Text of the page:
Located in the southwest corner of the Olympic National Forest near Quinault Lake. Towering evergreens and an emerald carpet of mosses, ferns, lichens, and wildflowers all characterize the temperate rain forest. Annual rain fall averages over 120 inches. The terrain is otherwise steep, rising suddenly from the Quinault River to gain more than 4,000 feet in little over a mile. Marking the center of the area is 4,492-foot Colonel Bob, the second highest point in the Wilderness (after a 4,509-foot peak that has no name). Two relatively parallel ridges join near the Colonel to continue southwesterly with a ragged profile. Several creeks run off the crest of the ridge either north to meet the Quinault River or south to meet the Humptulips River. Both waterways lie outside of the Wilderness. Magnificent solitude fills cliff-sided Fletcher Canyon as it drops away from the summit of Colonel Bob toward the northeast. Colonel Bob Trail climbs steeply from the northern boundary to the top of Colonel Bob past the juncture with the Petes Creek Trail , which runs down Petes Creek and out of the area in a southerly direction.
Leave No Trace
How to follow the seven standard Leave No Trace principles differs in different parts of the country (desert vs. Rocky Mountains). Click on any of the principles listed below to learn more about how they apply in the Colonel Bob Wilderness.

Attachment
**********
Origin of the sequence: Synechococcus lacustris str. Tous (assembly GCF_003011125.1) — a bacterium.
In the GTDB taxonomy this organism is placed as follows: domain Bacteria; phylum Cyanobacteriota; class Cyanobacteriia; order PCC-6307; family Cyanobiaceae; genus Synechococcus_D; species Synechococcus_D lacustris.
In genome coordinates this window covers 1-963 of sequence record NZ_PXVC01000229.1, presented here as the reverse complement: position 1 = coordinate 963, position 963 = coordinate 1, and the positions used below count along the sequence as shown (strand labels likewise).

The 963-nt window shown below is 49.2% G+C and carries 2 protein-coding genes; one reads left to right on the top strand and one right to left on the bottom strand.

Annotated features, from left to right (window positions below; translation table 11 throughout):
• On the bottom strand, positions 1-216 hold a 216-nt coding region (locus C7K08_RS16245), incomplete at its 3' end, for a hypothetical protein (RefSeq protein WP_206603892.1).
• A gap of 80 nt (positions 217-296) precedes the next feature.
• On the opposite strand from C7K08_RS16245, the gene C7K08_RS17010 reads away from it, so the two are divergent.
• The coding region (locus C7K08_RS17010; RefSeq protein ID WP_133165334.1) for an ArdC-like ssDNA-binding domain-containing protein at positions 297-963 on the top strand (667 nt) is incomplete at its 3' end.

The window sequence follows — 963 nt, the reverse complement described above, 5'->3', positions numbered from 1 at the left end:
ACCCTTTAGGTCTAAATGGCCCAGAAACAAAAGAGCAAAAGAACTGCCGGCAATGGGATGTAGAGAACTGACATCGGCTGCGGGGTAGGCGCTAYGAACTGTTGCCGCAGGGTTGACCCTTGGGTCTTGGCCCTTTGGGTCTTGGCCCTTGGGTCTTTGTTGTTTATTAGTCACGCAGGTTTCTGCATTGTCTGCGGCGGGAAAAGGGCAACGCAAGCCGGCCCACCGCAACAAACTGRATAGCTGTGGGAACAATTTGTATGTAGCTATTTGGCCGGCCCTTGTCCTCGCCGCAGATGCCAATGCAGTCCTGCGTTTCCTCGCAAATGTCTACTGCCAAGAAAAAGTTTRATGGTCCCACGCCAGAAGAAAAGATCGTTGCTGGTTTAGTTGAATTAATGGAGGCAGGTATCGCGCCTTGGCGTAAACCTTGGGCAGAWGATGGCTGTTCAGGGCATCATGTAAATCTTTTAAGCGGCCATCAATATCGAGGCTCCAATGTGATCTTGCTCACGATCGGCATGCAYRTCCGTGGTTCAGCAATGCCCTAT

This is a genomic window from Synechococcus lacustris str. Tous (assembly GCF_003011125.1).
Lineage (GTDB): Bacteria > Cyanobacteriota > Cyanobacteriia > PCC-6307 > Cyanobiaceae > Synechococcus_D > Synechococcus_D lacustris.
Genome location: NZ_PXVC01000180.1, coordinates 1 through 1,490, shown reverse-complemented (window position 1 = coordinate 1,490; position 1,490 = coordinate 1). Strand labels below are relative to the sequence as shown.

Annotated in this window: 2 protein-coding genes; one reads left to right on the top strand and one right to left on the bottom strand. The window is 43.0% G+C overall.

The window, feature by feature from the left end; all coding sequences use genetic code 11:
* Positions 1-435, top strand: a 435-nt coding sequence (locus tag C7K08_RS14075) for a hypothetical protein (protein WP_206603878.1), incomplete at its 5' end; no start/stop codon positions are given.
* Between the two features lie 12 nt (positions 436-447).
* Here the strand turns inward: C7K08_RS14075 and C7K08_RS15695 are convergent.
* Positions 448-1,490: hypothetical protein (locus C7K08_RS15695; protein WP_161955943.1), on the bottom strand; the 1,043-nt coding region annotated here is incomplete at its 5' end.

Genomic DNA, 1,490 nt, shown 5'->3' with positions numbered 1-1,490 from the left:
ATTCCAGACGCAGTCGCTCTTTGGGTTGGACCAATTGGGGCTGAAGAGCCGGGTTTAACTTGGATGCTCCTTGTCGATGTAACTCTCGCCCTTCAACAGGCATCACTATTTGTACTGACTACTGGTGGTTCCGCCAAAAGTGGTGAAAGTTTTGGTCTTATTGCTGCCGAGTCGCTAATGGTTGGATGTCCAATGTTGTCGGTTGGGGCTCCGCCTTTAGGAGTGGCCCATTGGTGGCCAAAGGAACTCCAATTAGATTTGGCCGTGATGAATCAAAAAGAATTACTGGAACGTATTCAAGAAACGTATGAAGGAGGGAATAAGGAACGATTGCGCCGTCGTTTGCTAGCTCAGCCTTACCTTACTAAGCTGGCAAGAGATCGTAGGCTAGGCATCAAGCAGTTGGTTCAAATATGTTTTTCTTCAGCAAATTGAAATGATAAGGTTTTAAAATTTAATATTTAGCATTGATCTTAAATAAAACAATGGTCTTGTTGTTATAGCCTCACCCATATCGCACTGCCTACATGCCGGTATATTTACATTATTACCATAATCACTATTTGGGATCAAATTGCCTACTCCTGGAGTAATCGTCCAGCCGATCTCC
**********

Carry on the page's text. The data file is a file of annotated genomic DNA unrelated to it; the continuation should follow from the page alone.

Digital and paper maps are critical tools for wilderness visitors. Online maps can help you plan and prepare for your visit ahead of time. You can also carry digital maps with you on your GPS unit or other handheld GPS device. Having a paper map with you in the backcountry, as well as solid orienteering skills, however, ensures that you can still route-find in the event that your electronic device fails.
Motorized equipment and equipment used for mechanical transport is generally prohibited in all wilderness areas.
This includes the use of motor vehicles, motorboats, motorized equipment, bicycles, hang gliders, wagons, carts, portage wheels, and the landing of aircraft including helicopters.
Washington State Wilderness Act of 1984 - Public law 98-339 (7/3/1984) To designate certain National Forest System lands in the State of Washington for inclusion in the National Wilderness Preservation System, and for other purposes.